Interview with Ed Glaser, author of How the World Remade Hollywood part 1

As you may have learned from reading our site, I’m obsessed with bootleg films or remakesploitation. From films like 3 Dev Adam (Three Giant Men) and Dünyayı Kurtaran Adam (The Man Who Saves the World) to just about everything that emerged from the 80s Italian horror boom, I’m just so astounded by how movies get culturally remixed. 

According to Ed Glaser, author of How the World Remade Hollywood, “Most of these films were low budget and many were unauthorized, but all of them were fantastic—and lately have begun to resurface thanks to cherry-picked YouTube clips. But why and how were they made in the first place?” 

I had the opportunity to speak with Ed and learn even more about how he discovered these films himself, how they’re often so much more than just a Xerox and how ideas shift as they cross borders.

I can’t thank him enough for the conversation that we had.

B&S ABOUT MOVIES: Should we call these movies remixes or rip-offs or remakesploitation?

Ed Glaser: It’s up you! But I use remakesploitation quite a bit. I picked it up around 2008 from an article by Jason McElreath. I think he coined it and then I just kind of kept using it relentlessly ever since. 

B&S: When did you discover these films?

Ed: Around 2002 I was reading Thomas Harris’s Hannibal novels and decided to rewatch the films. I knew there were a couple versions of Red Dragon and I was curious if there were any other alternate versions. I went to IMDb and sure enough, there was a movie called Sangharsh, which is a Bollywood film.

I wasn’t as familiar with Bollywood at the time, though I had been told that its movies always featured singing and dancing. So I was very curious to see how that would translate to Silence of the Lambs. Of course I immediately ordered the DVD and waited anxiously for it to arrive, and then ordered a bunch of pizzas and watched the film with friends — and no subtitles. 

Two hours later, it had changed my life. 

Since then, the film has been released with subtitles – thank goodness – and it’s really a marvelous film. It was just such a unique experience seeing a familiar story told through such an unfamiliar lens.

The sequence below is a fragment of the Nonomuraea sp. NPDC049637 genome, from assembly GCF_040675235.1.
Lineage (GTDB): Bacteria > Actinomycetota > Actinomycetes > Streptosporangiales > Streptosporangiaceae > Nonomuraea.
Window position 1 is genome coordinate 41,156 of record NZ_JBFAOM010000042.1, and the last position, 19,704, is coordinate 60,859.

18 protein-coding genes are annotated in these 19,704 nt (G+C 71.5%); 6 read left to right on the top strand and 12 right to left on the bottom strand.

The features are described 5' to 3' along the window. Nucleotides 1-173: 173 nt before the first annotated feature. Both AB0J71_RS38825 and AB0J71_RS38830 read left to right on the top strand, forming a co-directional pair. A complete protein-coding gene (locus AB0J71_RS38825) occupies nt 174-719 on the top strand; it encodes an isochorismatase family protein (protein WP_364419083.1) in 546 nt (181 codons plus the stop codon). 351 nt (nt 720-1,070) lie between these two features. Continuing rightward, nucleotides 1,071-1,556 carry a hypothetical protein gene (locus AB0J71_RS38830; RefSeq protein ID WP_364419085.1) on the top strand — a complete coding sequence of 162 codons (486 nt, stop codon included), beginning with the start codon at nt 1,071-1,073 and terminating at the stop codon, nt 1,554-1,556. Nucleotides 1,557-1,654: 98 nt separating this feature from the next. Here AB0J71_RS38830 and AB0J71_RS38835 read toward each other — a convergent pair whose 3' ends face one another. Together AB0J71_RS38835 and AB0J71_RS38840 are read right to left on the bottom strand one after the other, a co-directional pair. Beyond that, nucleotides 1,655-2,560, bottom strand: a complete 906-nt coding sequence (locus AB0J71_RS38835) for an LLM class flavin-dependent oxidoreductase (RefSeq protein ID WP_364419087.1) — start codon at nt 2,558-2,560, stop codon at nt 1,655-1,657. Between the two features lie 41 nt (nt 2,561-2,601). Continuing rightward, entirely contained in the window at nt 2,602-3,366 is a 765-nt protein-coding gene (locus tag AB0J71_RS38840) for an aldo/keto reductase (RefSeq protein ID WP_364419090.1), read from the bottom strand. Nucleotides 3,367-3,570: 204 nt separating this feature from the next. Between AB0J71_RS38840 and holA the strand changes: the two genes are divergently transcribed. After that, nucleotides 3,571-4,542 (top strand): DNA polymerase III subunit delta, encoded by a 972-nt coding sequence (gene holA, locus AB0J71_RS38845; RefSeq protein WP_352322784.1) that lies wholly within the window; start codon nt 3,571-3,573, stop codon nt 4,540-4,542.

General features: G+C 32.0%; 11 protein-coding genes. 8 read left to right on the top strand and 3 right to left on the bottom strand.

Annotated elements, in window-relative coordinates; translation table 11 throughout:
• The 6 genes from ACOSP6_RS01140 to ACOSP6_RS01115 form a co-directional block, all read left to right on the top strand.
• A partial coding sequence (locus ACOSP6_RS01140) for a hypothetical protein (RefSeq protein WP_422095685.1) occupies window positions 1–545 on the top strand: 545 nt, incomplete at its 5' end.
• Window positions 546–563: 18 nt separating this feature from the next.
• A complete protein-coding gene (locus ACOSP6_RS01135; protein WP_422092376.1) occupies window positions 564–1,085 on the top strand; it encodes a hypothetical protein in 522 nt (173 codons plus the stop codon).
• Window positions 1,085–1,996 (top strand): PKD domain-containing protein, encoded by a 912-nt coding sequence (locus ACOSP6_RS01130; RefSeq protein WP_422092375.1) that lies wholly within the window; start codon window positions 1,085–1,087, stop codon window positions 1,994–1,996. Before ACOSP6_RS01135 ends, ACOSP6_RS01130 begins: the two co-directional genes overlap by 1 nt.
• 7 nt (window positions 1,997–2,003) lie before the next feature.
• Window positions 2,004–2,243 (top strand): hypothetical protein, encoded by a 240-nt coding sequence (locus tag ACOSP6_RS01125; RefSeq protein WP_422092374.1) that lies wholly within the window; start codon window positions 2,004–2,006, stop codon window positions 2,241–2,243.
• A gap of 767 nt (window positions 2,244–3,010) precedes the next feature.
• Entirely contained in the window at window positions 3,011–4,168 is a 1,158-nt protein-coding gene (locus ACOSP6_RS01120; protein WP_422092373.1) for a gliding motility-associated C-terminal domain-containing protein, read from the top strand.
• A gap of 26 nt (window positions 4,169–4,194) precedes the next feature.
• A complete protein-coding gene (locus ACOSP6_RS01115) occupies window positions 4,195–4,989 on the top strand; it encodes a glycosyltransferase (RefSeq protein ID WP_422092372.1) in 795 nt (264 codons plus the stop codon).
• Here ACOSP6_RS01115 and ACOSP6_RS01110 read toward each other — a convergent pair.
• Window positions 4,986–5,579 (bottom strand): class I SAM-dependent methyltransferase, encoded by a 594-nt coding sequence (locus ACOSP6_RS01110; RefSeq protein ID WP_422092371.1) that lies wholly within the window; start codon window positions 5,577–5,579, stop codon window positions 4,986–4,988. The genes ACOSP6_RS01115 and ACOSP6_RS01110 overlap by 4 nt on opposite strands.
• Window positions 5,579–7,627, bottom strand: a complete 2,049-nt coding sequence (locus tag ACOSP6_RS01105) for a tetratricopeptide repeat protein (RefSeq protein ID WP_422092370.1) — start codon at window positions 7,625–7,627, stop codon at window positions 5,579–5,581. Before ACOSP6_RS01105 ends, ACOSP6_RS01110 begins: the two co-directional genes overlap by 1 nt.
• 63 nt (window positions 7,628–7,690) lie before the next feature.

B&S: How do you go from this life-changing experience to deciding to write a book?

Ed: Very slowly. For a while, it was just a matter of discovering what other remakes, remixes, and rip-offs existed. After I showed Sangharsh to some more friends a few years later, I started wondering what other films like that were out there. 

I went looking and that’s how I discovered Dünyayı Kurtaran Adam (The Man Who Saves the World) or “Turkish Star Wars.” I started buying these films and watching them with friends and that sort of became a regular occurrence. 

The question I always had when watching them was, “How did this get made?” You know, what was the context around it? Because when you see these films sort of plucked from a vacuum on YouTube, you have no idea. It’s like this clip has come from another universe. But of course it didn’t.

The filmmakers made these movies under particular circumstances and for specific reasons. I wanted to hear the stories behind them. So I started digging, learning, and reaching out to people. Eventually, as I learned more, particularly about the Turkish film industry at the time, I discovered some clips from a film called Korkusuz (Rampage), which was sort of the “Turkish Rambo” from the same director as “Turkish Star Wars.” I ended up buying the rights to that film and producing an English language release. Shortly after that, since I had collected dozens and dozens of these films and learned the stories behind so many of them, I started doing a web series called Deja View, where each episode highlighted a single remakesploitation flick. 

I did that for a number of years, and meanwhile several people suggested I write a book on the subject. I’d never written a book before, so thus began another very slow process.

B&S: I think that a lot of people come into these movies looking for something to laugh at. And then some people stick around and understand that these movies give us the opportunity to view a culture through a different lens. So it’s not just a meme or a joke. There’s merit to these movies.

Ed: Absolutely. I get a little tired of the internet snark, when it’s just a case of people showing clips and saying, “Look at this crappy movie.”

I’m not saying all these films are amazing or all high art. Some of them have been roundly trounced by their own film industries and local audiences. So they’re not all great films, but it’s not fair to take them out of context and laugh at them. It’s weird and disingenuous to lump them all into the category of bad movies. And why wouldn’t you be curious where they came from? They may look low budget or rough around the edges because some international film industries in the ‘70s didn’t have the resources of Hollywood. But when you dig deeper, you see that many of these filmmakers were performing miracles.